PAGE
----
'Idle Champions' Creator on Clickers, D&D and Dungeon Mastering
Idle Champions is a brand new clicker game set in the D&D universe. We talked to the game's creator about what we can expect and also why he loves D&D.
Eric Jordan: Idle clickers is a genre. It's a relatively new genre. In Idle Champions of the Forgotten Realms, what you do is you manage a whole group of champions, so it's not like you're playing an MMO where you're like one character. It's a little bit more like Lords of Waterdeep where you're like recruiting all of these different characters and they'll go complete quests for you and get you more powerful. The base set of characters that you'll have, the champions, there are sort of older characters like Bruenor all the way through to the new season of Force Grey. All five of those characters are also in the game. There will be lots of more characters coming out, a whole cadence of characters planned out. A whole bunch of content, so new content comes out regularly in the game so there will be two of annihilation content plus other storyline content and a bunch of new characters.
Eric Jordan: The focus of Idle clicker is that you are recruiting characters, you're placing the characters down, your characters are actually like killing the bad guys and completing the quest so you're not doing that piece. What you're focusing on is managing those characters, so when are you leveling them up, and in particular, where are you placing them. Our game has formation strategy and so, a big part of the meta of the game is where do I put my characters relative to other characters in order to maximize my ability to progress in the game?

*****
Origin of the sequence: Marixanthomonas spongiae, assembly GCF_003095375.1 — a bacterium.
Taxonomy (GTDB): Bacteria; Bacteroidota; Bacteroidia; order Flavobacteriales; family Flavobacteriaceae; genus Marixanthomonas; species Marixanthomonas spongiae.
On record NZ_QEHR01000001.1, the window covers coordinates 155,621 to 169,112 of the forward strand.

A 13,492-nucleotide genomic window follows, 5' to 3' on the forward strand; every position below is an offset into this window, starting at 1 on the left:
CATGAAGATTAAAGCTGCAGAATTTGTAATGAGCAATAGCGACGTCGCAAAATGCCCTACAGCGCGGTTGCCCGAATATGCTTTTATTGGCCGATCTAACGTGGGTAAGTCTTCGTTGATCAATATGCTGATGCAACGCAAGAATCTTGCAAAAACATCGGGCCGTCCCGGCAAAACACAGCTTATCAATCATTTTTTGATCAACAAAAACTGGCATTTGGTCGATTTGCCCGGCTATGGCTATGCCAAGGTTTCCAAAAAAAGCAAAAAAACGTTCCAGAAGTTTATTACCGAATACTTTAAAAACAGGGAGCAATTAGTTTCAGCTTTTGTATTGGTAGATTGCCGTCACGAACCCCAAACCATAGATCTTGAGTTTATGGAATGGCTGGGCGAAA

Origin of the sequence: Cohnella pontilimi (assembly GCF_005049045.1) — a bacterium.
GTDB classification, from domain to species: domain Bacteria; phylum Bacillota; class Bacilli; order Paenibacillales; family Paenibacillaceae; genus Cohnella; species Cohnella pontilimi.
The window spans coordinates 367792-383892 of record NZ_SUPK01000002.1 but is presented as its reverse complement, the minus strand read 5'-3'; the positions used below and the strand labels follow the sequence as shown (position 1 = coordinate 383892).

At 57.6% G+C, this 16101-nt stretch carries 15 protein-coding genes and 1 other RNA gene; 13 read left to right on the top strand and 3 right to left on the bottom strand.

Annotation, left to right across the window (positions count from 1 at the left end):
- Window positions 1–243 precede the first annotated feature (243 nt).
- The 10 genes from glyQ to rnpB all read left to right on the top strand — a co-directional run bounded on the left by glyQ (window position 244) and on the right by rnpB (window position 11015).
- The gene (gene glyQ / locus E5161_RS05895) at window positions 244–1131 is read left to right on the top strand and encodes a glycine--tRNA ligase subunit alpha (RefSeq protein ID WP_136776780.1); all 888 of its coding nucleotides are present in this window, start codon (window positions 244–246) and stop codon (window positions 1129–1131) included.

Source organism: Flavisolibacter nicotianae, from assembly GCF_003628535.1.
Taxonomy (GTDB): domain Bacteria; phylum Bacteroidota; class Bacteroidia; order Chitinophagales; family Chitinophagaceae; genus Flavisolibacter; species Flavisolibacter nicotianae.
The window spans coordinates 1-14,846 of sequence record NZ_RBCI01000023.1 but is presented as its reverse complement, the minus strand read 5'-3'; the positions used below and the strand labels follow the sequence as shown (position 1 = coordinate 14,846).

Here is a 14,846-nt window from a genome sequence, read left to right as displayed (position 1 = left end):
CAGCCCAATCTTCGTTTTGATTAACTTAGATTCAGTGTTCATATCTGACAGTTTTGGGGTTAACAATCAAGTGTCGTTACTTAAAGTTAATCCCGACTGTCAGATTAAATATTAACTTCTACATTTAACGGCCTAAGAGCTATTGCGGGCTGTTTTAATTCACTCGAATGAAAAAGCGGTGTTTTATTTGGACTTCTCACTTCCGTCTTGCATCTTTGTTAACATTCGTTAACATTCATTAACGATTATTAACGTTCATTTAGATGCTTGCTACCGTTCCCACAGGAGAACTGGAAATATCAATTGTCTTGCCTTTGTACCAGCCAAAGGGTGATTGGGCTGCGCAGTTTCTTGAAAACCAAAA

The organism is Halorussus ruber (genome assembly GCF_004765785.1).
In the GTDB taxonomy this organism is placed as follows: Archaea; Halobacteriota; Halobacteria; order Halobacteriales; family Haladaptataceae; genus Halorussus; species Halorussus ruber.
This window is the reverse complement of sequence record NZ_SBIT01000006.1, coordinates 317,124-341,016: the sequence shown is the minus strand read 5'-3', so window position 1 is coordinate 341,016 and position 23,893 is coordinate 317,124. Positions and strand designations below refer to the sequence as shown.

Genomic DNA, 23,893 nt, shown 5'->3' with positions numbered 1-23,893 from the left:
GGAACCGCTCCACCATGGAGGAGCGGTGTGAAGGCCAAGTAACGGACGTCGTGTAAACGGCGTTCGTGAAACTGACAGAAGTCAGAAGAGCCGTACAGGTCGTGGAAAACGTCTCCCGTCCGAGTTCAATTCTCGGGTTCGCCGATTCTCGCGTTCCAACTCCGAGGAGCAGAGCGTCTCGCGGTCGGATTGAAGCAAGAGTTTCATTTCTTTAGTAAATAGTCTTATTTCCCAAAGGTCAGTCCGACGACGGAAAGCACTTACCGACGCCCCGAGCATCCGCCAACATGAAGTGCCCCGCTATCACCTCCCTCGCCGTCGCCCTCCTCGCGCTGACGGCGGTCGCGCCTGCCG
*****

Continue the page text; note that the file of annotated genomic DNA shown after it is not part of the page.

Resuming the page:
Eric Jordan: You see how far they progress, what quests they've done for you and then, you do all of the active action of leveling them up and getting their upgrades and you'll see what upgrades they've got. There's also a boss fight so you end up going through and so each of the characters, you unlock ultimates for those that have cooldowns and so you'll go use all those cooldowns in order to actually beat the boss and move on to the next area. When you come back, you'll sort of see where you are in terms of like, “I was able to progress to area 100 finally and I've been trying to do this round and finally, I got to area 100.” You'll sort of see that.
Todd Kenreck: What happens if you don't check in?
Eric Jordan: They just keep going. Let’s say time travel is invented, you fast forward 100 years in the future and then you load up your Steam account because of course, Steam will still be there a hundred years in the future and you check in and you will have amassed a large amount of gold. What's been interesting about Idle clickers is a lot of people tend to think of them as these casual experiences because when they see them and they go, “Oh, you mean I don't have to be doing twitch reflexes so it must be a pretty casual thing,” but what really draws people into those games is like the amount of depth in terms of the systems and all of the management decisions that you're making and it's really choosing the most optimal management decisions that become the really interesting part of those games.